Off-campus UNL users: To download campus access dissertations, please use the following link to log into our proxy server with your NU ID and password. When you are done browsing please remember to return to this page and log out.
Non-UNL users: Please talk to your librarian about requesting this dissertation through interlibrary loan.
Human capital and economic *growth in the open economy: An appeal to robustness
Human capital is the “know how” of the work force that increases the productivity of each worker. Investment in human capital has been one of the major sources of growth in all modern economies during this century. Past studies of economic growth and human capital have used cross-sectional methodology. They found a close correlation between human capital variables and economic growth. ^ This study contributes to the research literature by investigating the findings from a time-series perspective. This type of analysis had not been previously conducted. The results of this time-series analysis reinforce the conclusions of the past studies. Using data from three geographical regions, this study finds that for the South American region, enrollments at the elementary, secondary, and university levels of education contribute significantly to economic growth. In the more developed North American/European and East Asian regions, it was found that enrollments at the secondary and higher levels and expenditures on education contributed significantly to economic growth. ^ The United States was used to test a more dynamic model of the relationship between human capital and economic growth, because of availability of a data set with more years of observations. A vector autoregression (VAR) model, with impulse-response functions was used. With educational enrollments, there was no immediate effect on GDP per capita growth as the students are enrolled in school, but there was a positive effect on the economy over the next 20 years as the students entered the workforce. For educational expenditures, there was a positive effect on the growth rate of the economy when more money is spent on education for the first year. Then the oscillations of GDP growth in response to a one-time shock to the growth rate of educational expenditures continue for the next 12 years. Thus, as students leave school with a better education and work for the next 20 years, the effect of this education increases the growth rate of GDP. ^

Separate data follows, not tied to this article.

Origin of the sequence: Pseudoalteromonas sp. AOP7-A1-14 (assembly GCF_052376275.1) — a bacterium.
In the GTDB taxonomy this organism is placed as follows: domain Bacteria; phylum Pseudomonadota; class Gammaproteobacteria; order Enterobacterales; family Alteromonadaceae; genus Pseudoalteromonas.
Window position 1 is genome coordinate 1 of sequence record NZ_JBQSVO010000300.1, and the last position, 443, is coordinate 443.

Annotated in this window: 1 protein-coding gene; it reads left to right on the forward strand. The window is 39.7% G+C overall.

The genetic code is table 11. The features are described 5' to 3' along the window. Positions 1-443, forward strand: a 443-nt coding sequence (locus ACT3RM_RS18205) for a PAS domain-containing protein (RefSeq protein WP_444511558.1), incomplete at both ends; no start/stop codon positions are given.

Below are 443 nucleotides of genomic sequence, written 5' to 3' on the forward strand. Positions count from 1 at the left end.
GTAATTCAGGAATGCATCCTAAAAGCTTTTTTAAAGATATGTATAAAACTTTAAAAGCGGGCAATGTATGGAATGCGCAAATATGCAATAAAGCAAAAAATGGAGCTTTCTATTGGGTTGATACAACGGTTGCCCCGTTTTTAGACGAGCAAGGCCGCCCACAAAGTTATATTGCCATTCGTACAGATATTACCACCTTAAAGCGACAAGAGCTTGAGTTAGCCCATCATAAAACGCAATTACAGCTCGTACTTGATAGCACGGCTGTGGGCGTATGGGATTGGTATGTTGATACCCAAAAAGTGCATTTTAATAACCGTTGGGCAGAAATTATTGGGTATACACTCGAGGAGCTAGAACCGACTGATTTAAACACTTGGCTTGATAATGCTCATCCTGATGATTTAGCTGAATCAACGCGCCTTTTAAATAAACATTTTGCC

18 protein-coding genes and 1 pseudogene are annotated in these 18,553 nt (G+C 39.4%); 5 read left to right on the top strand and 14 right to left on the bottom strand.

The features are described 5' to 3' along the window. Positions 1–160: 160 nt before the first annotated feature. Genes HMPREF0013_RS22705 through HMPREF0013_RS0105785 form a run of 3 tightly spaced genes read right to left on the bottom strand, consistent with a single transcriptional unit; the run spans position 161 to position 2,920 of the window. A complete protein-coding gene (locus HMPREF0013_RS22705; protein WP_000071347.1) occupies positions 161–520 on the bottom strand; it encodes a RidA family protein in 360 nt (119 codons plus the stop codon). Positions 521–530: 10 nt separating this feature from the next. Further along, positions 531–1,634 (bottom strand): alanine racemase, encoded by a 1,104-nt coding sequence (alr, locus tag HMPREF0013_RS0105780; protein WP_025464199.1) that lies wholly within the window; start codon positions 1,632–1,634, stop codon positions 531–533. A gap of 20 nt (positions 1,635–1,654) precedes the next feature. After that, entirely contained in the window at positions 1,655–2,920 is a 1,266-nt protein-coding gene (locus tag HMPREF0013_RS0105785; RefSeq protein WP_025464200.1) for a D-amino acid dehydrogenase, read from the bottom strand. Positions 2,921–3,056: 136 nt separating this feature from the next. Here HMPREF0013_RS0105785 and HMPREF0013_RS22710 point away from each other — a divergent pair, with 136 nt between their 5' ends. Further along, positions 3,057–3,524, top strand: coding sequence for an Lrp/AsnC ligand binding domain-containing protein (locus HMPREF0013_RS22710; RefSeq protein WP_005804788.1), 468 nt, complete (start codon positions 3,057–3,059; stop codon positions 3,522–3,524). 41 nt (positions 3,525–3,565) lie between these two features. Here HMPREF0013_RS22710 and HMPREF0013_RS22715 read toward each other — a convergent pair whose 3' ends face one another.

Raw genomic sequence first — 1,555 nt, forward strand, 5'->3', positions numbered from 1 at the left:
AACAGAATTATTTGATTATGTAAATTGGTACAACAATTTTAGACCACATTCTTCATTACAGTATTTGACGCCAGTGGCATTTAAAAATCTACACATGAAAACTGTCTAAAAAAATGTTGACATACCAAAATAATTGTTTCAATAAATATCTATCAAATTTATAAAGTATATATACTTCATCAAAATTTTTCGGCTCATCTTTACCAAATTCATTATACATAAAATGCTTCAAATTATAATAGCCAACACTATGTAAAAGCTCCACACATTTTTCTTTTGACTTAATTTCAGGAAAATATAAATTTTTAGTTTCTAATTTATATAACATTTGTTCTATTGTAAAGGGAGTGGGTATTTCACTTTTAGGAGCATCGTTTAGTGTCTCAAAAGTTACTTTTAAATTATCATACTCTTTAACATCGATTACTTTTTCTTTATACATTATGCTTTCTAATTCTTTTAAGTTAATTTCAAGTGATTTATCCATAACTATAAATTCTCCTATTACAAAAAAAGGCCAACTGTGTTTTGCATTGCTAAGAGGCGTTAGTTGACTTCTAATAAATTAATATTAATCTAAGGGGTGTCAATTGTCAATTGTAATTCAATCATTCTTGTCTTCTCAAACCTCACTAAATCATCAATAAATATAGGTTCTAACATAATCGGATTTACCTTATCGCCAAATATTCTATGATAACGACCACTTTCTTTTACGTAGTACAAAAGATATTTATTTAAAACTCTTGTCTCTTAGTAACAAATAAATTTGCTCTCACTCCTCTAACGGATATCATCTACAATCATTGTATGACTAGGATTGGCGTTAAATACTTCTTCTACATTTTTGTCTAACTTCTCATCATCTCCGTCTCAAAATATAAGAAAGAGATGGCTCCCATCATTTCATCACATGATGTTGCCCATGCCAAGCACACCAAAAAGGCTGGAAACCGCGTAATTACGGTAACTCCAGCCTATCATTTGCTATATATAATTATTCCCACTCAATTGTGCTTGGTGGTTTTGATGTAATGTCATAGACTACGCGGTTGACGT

Education, Finance|Economics, General|Economics, Labor
Langelett, George L, "Human capital and economic *growth in the open economy: An appeal to robustness" (2000). ETD collection for University of Nebraska - Lincoln. AAI9989183.